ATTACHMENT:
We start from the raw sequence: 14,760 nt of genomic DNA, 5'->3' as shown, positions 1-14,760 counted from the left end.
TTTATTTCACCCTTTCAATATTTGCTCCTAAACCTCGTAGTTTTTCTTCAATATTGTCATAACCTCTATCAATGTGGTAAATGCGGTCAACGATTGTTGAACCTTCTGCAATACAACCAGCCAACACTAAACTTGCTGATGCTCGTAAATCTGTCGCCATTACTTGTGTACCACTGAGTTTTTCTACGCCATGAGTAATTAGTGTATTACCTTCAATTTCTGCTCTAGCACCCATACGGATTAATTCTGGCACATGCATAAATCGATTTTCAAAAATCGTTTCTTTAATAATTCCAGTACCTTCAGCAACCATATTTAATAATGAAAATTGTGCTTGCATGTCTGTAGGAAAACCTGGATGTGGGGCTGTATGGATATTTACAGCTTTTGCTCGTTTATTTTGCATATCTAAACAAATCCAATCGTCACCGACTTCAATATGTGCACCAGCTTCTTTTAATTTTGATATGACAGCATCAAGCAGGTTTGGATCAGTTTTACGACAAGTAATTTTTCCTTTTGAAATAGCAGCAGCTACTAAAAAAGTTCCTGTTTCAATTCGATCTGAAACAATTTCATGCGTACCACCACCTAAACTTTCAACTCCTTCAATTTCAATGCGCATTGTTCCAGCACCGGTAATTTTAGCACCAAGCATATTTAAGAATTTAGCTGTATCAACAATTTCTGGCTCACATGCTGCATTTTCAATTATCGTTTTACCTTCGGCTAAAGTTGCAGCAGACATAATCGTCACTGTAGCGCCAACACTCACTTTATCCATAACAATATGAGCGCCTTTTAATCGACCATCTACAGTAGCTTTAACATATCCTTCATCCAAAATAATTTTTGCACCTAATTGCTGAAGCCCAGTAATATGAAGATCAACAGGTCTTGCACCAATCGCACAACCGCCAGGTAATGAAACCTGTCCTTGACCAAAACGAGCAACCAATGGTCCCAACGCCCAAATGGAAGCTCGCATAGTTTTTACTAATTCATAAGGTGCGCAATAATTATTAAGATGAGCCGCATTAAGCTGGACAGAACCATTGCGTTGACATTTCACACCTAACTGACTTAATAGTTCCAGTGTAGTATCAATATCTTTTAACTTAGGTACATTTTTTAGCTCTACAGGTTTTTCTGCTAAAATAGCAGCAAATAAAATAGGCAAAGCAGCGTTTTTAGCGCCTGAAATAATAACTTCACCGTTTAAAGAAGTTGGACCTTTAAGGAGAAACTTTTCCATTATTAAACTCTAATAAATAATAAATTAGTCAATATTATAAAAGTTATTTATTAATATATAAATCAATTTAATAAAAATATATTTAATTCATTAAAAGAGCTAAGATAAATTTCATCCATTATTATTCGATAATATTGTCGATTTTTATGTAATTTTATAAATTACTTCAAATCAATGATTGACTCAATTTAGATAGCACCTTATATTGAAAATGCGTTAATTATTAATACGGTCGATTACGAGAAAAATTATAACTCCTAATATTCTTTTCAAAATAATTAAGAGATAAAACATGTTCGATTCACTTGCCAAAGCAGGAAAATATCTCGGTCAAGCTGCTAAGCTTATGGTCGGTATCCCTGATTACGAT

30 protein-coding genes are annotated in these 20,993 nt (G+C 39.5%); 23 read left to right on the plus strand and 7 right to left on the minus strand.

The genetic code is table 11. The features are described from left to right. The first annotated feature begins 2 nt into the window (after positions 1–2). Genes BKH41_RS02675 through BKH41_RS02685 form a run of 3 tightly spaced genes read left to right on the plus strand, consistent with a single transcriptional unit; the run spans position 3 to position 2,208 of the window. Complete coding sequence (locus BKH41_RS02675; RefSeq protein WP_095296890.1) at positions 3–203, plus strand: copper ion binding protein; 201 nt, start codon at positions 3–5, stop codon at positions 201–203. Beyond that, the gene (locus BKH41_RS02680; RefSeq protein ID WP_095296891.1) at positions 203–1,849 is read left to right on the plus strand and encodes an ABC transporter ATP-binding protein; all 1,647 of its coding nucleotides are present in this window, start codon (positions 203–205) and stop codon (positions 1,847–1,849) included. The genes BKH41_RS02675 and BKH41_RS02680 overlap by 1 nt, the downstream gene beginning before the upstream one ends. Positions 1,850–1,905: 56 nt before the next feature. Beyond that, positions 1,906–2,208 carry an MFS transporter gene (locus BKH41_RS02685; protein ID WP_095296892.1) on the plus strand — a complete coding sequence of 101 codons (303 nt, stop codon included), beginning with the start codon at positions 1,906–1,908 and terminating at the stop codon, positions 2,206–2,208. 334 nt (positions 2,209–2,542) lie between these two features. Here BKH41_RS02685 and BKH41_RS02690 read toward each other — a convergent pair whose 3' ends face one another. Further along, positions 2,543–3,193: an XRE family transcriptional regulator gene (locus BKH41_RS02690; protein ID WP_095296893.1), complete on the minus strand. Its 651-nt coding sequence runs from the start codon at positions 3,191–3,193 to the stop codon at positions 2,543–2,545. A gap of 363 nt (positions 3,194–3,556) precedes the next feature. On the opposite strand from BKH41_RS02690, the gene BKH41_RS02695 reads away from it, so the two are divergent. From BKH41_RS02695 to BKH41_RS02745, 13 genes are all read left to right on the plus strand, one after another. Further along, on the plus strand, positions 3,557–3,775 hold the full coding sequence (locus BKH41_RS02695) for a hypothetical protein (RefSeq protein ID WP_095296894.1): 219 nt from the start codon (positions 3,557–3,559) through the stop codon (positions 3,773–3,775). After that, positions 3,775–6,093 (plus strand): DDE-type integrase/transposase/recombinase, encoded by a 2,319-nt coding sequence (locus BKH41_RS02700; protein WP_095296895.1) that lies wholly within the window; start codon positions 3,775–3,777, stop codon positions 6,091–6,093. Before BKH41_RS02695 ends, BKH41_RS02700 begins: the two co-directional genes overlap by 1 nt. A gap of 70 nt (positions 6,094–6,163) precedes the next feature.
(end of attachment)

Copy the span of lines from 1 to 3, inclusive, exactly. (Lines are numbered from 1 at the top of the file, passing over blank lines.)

We start from the raw sequence: 14,760 nt of genomic DNA, 5'->3' as shown, positions 1-14,760 counted from the left end.
TTTATTTCACCCTTTCAATATTTGCTCCTAAACCTCGTAGTTTTTCTTCAATATTGTCATAACCTCTATCAATGTGGTAAATGCGGTCAACGATTGTTGAACCTTCTGCAATACAACCAGCCAACACTAAACTTGCTGATGCTCGTAAATCTGTCGCCATTACTTGTGTACCACTGAGTTTTTCTACGCCATGAGTAATTAGTGTATTACCTTCAATTTCTGCTCTAGCACCCATACGGATTAATTCTGGCACATGCATAAATCGATTTTCAAAAATCGTTTCTTTAATAATTCCAGTACCTTCAGCAACCATATTTAATAATGAAAATTGTGCTTGCATGTCTGTAGGAAAACCTGGATGTGGGGCTGTATGGATATTTACAGCTTTTGCTCGTTTATTTTGCATATCTAAACAAATCCAATCGTCACCGACTTCAATATGTGCACCAGCTTCTTTTAATTTTGATATGACAGCATCAAGCAGGTTTGGATCAGTTTTACGACAAGTAATTTTTCCTTTTGAAATAGCAGCAGCTACTAAAAAAGTTCCTGTTTCAATTCGATCTGAAACAATTTCATGCGTACCACCACCTAAACTTTCAACTCCTTCAATTTCAATGCGCATTGTTCCAGCACCGGTAATTTTAGCACCAAGCATATTTAAGAATTTAGCTGTATCAACAATTTCTGGCTCACATGCTGCATTTTCAATTATCGTTTTACCTTCGGCTAAAGTTGCAGCAGACATAATCGTCACTGTAGCGCCAACACTCACTTTATCCATAACAATATGAGCGCCTTTTAATCGACCATCTACAGTAGCTTTAACATATCCTTCATCCAAAATAATTTTTGCACCTAATTGCTGAAGCCCAGTAATATGAAGATCAACAGGTCTTGCACCAATCGCACAACCGCCAGGTAATGAAACCTGTCCTTGACCAAAACGAGCAACCAATGGTCCCAACGCCCAAATGGAAGCTCGCATAGTTTTTACTAATTCATAAGGTGCGCAATAATTATTAAGATGAGCCGCATTAAGCTGGACAGAACCATTGCGTTGACATTTCACACCTAACTGACTTAATAGTTCCAGTGTAGTATCAATATCTTTTAACTTAGGTACATTTTTTAGCTCTACAGGTTTTTCTGCTAAAATAGCAGCAAATAAAATAGGCAAAGCAGCGTTTTTAGCGCCTGAAATAATAACTTCACCGTTTAAAGAAGTTGGACCTTTAAGGAGAAACTTTTCCATTATTAAACTCTAATAAATAATAAATTAGTCAATATTATAAAAGTTATTTATTAATATATAAATCAATTTAATAAAAATATATTTAATTCATTAAAAGAGCTAAGATAAATTTCATCCATTATTATTCGATAATATTGTCGATTTTTATGTAATTTTATAAATTACTTCAAATCAATGATTGACTCAATTTAGATAGCACCTTATATTGAAAATGCGTTAATTATTAATACGGTCGATTACGAGAAAAATTATAACTCCTAATATTCTTTTCAAAATAATTAAGAGATAAAACATGTTCGATTCACTTGCCAAAGCAGGAAAATATCTCGGTCAAGCTGCTAAGCTTATGGTCGGTATCCCTGATTACGAT

30 protein-coding genes are annotated in these 20,993 nt (G+C 39.5%); 23 read left to right on the plus strand and 7 right to left on the minus strand.